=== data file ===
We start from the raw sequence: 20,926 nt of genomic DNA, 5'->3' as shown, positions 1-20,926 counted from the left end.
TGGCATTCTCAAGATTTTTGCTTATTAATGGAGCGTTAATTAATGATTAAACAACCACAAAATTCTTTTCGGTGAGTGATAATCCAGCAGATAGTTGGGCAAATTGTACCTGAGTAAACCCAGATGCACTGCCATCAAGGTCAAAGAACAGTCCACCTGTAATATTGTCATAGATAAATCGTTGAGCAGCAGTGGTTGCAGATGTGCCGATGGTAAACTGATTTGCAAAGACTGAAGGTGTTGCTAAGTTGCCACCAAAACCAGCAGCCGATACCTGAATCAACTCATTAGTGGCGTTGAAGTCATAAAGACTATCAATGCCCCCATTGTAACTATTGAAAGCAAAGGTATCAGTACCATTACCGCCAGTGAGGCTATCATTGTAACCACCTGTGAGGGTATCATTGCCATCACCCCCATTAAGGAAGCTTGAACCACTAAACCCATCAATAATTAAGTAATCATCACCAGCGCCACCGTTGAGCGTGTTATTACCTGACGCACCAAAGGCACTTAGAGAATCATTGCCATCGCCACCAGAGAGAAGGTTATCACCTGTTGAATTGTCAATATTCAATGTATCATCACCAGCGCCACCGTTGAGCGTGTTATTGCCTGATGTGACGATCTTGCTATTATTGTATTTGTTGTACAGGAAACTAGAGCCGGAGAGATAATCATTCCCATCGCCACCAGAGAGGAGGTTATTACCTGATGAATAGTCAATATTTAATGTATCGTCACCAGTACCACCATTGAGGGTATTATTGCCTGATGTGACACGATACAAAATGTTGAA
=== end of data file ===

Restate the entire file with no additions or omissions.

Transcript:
We start from the raw sequence: 20,926 nt of genomic DNA, 5'->3' as shown, positions 1-20,926 counted from the left end.
TGGCATTCTCAAGATTTTTGCTTATTAATGGAGCGTTAATTAATGATTAAACAACCACAAAATTCTTTTCGGTGAGTGATAATCCAGCAGATAGTTGGGCAAATTGTACCTGAGTAAACCCAGATGCACTGCCATCAAGGTCAAAGAACAGTCCACCTGTAATATTGTCATAGATAAATCGTTGAGCAGCAGTGGTTGCAGATGTGCCGATGGTAAACTGATTTGCAAAGACTGAAGGTGTTGCTAAGTTGCCACCAAAACCAGCAGCCGATACCTGAATCAACTCATTAGTGGCGTTGAAGTCATAAAGACTATCAATGCCCCCATTGTAACTATTGAAAGCAAAGGTATCAGTACCATTACCGCCAGTGAGGCTATCATTGTAACCACCTGTGAGGGTATCATTGCCATCACCCCCATTAAGGAAGCTTGAACCACTAAACCCATCAATAATTAAGTAATCATCACCAGCGCCACCGTTGAGCGTGTTATTACCTGACGCACCAAAGGCACTTAGAGAATCATTGCCATCGCCACCAGAGAGAAGGTTATCACCTGTTGAATTGTCAATATTCAATGTATCATCACCAGCGCCACCGTTGAGCGTGTTATTGCCTGATGTGACGATCTTGCTATTATTGTATTTGTTGTACAGGAAACTAGAGCCGGAGAGATAATCATTCCCATCGCCACCAGAGAGGAGGTTATTACCTGATGAATAGTCAATATTTAATGTATCGTCACCAGTACCACCATTGAGGGTATTATTGCCTGATGTGACACGATACAAAATGTTGAA